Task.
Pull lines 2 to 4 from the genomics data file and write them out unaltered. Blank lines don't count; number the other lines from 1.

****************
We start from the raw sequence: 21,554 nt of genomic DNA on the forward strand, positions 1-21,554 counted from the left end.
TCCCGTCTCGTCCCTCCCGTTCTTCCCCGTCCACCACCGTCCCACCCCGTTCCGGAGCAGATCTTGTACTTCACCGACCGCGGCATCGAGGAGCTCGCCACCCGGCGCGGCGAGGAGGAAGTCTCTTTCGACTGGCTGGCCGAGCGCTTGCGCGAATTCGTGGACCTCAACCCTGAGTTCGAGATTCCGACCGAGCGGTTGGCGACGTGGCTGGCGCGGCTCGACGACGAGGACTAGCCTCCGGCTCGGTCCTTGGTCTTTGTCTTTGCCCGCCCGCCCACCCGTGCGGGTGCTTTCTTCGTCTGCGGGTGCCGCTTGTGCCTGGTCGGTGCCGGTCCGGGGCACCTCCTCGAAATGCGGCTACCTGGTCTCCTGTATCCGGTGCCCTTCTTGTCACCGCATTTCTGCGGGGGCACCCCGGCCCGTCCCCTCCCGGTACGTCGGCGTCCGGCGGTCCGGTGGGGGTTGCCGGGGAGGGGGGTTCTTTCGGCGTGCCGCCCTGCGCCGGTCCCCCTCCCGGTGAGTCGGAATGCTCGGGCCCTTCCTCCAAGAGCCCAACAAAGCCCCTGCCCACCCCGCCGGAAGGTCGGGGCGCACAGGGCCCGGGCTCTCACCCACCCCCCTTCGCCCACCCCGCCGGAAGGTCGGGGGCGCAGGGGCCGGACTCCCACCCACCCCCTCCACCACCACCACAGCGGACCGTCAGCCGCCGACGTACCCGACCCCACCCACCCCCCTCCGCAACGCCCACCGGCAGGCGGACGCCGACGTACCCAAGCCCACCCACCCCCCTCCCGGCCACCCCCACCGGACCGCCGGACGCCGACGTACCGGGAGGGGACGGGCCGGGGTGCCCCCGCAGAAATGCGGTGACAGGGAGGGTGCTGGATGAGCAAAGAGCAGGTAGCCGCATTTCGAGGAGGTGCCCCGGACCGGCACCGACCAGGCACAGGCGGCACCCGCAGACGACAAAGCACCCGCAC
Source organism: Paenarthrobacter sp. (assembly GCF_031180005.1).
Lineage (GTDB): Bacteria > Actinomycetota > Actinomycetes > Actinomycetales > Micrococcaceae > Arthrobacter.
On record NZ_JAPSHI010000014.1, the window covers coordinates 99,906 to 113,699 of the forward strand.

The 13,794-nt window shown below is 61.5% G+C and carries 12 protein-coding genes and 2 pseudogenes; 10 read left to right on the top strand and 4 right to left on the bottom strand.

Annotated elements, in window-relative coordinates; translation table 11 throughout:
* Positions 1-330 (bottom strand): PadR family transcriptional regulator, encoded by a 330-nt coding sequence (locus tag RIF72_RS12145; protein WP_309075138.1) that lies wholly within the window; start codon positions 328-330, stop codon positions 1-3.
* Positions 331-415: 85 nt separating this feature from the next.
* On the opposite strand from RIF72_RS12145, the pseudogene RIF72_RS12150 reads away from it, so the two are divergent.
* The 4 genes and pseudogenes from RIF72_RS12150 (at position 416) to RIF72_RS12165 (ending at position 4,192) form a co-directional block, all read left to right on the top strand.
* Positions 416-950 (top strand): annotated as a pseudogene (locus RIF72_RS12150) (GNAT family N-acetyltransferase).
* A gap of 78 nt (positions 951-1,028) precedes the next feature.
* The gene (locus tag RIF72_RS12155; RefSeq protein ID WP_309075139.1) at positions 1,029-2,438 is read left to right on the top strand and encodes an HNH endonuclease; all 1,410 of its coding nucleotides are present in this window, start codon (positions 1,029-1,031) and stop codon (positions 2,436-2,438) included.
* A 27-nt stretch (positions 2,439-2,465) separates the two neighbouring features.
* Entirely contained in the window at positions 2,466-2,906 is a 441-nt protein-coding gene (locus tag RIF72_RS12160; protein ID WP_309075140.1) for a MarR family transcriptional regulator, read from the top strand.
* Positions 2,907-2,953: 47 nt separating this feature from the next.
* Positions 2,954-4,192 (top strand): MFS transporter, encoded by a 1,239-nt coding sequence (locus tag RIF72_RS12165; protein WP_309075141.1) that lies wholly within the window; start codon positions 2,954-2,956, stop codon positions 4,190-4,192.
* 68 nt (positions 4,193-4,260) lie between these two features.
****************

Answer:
TCCCGTCTCGTCCCTCCCGTTCTTCCCCGTCCACCACCGTCCCACCCCGTTCCGGAGCAGATCTTGTACTTCACCGACCGCGGCATCGAGGAGCTCGCCACCCGGCGCGGCGAGGAGGAAGTCTCTTTCGACTGGCTGGCCGAGCGCTTGCGCGAATTCGTGGACCTCAACCCTGAGTTCGAGATTCCGACCGAGCGGTTGGCGACGTGGCTGGCGCGGCTCGACGACGAGGACTAGCCTCCGGCTCGGTCCTTGGTCTTTGTCTTTGCCCGCCCGCCCACCCGTGCGGGTGCTTTCTTCGTCTGCGGGTGCCGCTTGTGCCTGGTCGGTGCCGGTCCGGGGCACCTCCTCGAAATGCGGCTACCTGGTCTCCTGTATCCGGTGCCCTTCTTGTCACCGCATTTCTGCGGGGGCACCCCGGCCCGTCCCCTCCCGGTACGTCGGCGTCCGGCGGTCCGGTGGGGGTTGCCGGGGAGGGGGGTTCTTTCGGCGTGCCGCCCTGCGCCGGTCCCCCTCCCGGTGAGTCGGAATGCTCGGGCCCTTCCTCCAAGAGCCCAACAAAGCCCCTGCCCACCCCGCCGGAAGGTCGGGGCGCACAGGGCCCGGGCTCTCACCCACCCCCCTTCGCCCACCCCGCCGGAAGGTCGGGGGCGCAGGGGCCGGACTCCCACCCACCCCCTCCACCACCACCACAGCGGACCGTCAGCCGCCGACGTACCCGACCCCACCCACCCCCCTCCGCAACGCCCACCGGCAGGCGGACGCCGACGTACCCAAGCCCACCCACCCCCCTCCCGGCCACCCCCACCGGACCGCCGGACGCCGACGTACCGGGAGGGGACGGGCCGGGGTGCCCCCGCAGAAATGCGGTGACAGGGAGGGTGCTGGATGAGCAAAGAGCAGGTAGCCGCATTTCGAGGAGGTGCCCCGGACCGGCACCGACCAGGCACAGGCGGCACCCGCAGACGACAAAGCACCCGCAC
Source organism: Paenarthrobacter sp. (assembly GCF_031180005.1).
Lineage (GTDB): Bacteria > Actinomycetota > Actinomycetes > Actinomycetales > Micrococcaceae > Arthrobacter.